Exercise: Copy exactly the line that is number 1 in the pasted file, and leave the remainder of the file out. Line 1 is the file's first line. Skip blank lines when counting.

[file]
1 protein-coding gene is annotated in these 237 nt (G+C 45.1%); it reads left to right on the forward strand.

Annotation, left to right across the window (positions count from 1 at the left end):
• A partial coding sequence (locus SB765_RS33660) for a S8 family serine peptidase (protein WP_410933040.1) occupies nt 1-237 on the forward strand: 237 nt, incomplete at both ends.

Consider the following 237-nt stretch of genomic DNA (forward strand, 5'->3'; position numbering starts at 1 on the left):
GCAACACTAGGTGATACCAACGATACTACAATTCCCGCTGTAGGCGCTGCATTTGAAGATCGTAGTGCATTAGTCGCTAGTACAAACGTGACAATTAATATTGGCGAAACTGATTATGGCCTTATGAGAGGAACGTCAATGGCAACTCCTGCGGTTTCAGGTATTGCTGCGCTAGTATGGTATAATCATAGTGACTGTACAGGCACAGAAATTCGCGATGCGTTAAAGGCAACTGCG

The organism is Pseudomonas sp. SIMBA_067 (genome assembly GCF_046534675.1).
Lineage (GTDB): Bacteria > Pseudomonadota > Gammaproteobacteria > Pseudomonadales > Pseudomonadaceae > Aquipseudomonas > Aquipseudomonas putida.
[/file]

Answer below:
1 protein-coding gene is annotated in these 237 nt (G+C 45.1%); it reads left to right on the forward strand.